Top critical review
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A worthy challenge
on 11 February 2013
This is an honest attempt to present New Testament Greek to the learner without frightening him/her off within the first few pages. If one is prepared to concentrate, spend time and do the exercises then slowly but surely the excitement grows and one really does begin to understand the glorious truths of the New Testament in their original tongue. This is the third edition but there is still room for improvement. Those who were taught Greek early in life usually accepted the fact of having to grind their way through the multitudinous Greek conjugations and declensions; indeed as youngsters under the rule of their master or mistress they had no choice. However, as an adult coming to greek for the first time (and as a modern languages teacher for over 40 years) at times I was irritated by the rushed approach. For example: practice exercises are often given where the necessary vocabulary has not yet been presented (one constantly has to refer to the end of the chapter to find the new words. A short glossary before the exercise would solve this irritation). One meets this situation as early as Practices 2.1; 2.2; 2.3.3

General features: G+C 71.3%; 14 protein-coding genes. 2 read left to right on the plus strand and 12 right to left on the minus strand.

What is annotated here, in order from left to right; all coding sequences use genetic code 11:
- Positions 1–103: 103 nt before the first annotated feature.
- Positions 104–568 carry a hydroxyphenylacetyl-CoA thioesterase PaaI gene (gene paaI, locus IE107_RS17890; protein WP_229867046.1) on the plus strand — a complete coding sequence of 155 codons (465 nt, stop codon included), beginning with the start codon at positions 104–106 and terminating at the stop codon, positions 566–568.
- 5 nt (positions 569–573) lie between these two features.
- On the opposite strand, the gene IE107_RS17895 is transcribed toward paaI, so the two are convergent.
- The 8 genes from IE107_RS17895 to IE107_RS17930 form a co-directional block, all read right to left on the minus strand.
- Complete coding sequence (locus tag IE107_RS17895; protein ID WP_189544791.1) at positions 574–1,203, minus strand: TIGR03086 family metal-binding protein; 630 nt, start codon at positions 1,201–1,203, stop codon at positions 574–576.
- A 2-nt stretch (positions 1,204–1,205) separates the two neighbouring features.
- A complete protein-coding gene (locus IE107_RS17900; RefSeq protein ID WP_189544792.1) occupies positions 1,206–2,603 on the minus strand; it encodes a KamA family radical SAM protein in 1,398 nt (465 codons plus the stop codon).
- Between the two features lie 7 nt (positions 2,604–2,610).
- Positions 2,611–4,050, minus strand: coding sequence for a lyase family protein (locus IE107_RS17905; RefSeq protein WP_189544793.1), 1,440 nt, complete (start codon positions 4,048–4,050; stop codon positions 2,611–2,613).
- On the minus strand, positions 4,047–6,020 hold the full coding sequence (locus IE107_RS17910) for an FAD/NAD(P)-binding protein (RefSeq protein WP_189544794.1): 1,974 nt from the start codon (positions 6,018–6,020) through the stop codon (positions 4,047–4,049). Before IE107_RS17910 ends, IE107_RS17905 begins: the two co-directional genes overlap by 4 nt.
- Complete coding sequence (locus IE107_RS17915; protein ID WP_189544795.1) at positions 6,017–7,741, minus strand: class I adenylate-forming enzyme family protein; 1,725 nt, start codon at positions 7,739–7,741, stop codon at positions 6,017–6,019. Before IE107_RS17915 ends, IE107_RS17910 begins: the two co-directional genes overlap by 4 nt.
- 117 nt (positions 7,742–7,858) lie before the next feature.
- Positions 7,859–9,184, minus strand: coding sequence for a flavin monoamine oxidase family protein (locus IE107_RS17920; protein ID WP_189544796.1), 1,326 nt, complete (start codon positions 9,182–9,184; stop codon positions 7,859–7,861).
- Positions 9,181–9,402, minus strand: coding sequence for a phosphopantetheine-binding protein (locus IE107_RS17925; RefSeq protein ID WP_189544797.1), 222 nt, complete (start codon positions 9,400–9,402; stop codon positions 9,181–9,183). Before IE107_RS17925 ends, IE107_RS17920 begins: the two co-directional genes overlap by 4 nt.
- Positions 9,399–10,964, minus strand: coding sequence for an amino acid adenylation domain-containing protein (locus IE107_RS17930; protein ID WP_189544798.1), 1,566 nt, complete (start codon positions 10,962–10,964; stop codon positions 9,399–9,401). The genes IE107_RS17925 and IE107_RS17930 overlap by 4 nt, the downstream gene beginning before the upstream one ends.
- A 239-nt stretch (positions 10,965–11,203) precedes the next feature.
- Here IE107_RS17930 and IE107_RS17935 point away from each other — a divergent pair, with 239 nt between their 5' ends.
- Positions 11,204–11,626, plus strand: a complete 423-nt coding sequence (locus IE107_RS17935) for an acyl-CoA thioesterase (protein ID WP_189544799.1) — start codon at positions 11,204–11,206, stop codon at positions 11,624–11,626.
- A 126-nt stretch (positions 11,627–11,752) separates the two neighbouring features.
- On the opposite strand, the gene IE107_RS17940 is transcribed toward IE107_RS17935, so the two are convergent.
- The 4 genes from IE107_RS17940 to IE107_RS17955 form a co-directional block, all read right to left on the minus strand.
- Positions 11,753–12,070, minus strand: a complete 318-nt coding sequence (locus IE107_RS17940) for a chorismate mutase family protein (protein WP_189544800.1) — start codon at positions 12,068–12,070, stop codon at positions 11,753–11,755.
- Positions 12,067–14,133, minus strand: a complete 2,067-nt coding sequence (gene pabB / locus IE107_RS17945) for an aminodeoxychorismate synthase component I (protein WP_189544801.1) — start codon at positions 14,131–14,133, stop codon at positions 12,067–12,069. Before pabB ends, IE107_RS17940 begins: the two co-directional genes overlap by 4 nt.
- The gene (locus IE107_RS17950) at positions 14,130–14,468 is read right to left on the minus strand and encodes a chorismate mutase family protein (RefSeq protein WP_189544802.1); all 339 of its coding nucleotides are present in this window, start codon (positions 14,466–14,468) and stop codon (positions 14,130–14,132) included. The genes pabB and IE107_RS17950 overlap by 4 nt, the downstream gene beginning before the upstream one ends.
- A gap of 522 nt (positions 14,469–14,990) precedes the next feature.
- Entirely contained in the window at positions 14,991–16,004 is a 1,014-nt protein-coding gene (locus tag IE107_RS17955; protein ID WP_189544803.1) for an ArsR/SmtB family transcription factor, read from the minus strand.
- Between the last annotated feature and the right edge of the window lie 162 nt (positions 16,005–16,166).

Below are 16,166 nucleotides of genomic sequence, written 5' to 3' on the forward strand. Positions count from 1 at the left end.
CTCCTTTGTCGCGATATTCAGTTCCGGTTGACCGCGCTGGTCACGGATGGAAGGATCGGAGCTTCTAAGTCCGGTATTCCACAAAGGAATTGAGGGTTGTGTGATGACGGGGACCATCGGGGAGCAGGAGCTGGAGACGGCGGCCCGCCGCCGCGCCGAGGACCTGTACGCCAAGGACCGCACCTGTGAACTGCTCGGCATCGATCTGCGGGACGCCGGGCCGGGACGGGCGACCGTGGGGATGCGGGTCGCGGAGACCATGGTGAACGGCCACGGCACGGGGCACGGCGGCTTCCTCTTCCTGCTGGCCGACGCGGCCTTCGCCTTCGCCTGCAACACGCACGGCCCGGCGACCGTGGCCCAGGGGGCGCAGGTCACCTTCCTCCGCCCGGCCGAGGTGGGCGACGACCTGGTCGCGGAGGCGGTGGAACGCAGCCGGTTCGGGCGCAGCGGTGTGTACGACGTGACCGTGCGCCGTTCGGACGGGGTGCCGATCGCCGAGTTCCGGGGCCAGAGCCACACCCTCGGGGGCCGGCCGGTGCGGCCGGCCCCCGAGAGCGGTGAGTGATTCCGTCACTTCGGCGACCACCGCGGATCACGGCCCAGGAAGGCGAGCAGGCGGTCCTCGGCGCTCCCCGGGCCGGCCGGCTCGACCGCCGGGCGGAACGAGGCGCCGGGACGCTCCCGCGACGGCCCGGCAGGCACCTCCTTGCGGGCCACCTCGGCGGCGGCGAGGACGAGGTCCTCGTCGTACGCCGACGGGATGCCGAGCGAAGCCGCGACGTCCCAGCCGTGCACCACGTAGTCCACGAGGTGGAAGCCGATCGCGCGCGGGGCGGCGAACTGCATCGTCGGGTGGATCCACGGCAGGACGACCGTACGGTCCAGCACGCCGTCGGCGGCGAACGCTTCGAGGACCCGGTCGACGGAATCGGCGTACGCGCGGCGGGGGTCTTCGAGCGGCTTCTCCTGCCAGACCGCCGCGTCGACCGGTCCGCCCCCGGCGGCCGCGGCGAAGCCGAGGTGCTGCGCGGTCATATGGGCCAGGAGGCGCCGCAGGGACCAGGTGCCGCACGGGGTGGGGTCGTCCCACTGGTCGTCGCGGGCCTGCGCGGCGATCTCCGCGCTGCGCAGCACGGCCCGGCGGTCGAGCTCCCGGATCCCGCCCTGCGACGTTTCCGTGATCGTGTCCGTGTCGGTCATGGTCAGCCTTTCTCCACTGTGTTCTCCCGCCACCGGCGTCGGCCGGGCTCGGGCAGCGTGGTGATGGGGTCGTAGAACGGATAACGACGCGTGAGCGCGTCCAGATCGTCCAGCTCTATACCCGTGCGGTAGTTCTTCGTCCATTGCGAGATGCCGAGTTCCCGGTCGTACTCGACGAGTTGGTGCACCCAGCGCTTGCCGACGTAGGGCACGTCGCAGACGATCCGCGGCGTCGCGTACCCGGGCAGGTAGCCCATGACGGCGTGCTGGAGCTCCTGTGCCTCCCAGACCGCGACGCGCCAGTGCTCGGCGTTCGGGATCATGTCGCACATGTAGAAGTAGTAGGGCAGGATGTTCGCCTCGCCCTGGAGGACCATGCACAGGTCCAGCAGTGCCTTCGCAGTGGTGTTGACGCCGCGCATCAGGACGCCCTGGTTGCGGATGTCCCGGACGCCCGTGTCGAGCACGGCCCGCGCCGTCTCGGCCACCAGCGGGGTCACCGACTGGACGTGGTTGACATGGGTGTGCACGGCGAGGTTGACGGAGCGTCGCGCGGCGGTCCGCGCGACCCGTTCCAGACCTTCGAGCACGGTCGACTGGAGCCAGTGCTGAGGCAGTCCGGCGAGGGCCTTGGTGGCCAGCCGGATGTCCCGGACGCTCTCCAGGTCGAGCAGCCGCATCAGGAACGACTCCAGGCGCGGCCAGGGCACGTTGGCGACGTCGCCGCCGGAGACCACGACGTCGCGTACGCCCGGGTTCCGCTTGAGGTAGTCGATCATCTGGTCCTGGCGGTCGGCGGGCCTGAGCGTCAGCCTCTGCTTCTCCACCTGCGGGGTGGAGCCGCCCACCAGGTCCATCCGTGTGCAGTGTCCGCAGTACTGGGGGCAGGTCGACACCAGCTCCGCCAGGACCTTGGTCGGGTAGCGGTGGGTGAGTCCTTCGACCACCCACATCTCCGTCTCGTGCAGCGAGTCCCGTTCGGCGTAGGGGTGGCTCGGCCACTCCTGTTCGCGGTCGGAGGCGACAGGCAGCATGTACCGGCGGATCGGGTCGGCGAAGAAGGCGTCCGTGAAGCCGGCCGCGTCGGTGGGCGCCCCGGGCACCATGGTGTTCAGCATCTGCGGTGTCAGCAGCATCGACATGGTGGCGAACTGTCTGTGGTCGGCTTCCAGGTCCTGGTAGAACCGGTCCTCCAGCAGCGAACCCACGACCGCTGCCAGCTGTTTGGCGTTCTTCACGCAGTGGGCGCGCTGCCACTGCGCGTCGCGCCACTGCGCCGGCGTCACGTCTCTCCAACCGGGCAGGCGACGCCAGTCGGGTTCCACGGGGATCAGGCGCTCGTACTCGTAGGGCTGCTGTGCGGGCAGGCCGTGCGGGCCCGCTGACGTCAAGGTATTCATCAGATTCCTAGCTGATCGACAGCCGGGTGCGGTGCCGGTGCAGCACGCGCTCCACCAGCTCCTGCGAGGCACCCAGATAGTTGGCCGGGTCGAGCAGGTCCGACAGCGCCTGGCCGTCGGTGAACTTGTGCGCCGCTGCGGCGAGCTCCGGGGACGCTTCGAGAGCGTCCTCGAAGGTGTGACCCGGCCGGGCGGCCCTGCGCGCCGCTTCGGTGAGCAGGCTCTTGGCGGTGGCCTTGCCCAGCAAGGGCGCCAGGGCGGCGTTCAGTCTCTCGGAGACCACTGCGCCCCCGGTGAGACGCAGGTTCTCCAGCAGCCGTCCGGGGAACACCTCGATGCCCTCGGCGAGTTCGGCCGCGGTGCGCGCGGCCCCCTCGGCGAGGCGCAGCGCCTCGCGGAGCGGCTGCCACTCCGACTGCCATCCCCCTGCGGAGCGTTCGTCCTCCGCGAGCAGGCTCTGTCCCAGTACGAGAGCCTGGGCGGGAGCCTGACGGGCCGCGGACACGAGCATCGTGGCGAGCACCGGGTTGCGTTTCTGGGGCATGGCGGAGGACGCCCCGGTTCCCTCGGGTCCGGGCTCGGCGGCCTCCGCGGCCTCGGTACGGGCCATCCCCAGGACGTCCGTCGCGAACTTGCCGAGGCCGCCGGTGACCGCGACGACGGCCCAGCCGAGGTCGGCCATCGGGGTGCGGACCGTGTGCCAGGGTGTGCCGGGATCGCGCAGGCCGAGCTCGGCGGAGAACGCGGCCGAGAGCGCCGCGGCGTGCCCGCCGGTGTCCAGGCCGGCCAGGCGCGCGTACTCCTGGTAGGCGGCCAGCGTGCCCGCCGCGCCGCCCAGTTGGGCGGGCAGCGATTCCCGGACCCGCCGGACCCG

In chapter 3, Cases and Gender, the feminine and neuter nouns are clumped together. There should be a short
separate exercise on the feminine; then the neuter could be presented.
Overall the declension grids are clearly set out but at times it can be dizzying to have so many on a double page (for example pp.36 - 37. And, by the way, the page numbers are too faint - white on light grey!)
I wondered if the timing of the presentation of the variant feminine noun forms were essential but on reflection they are necessary at that point as long as one takes a deep breath (doxa IS a glorious word!).
p. 39 section 3.6 is introduced too soon. An exercise needs to precede it practising masculine, feminine and neuter nouns.
p.44 the diagram helps the learner to remember the basic prepositions. No doubt if one were in a classroom there would be a lot of movement and miming but the solitary learner such as myself needs all the help he can get.
p.46 The grids of prepositions here are a massive and daunting overdose. This is a genuine threat to progress. They need to be broken down into bitesize chunks, preferibly with memorable NT phrases that will stick in the mind, or even illustrations ( I drew my own).
I could go on but I'm sure you get the points. To be fair, the explanations of the grammar try to break down or warn of the problems and irregularities. Sometimes they come too thick and fast, e.g. p.56 top but the author means business and he means us to mean it too.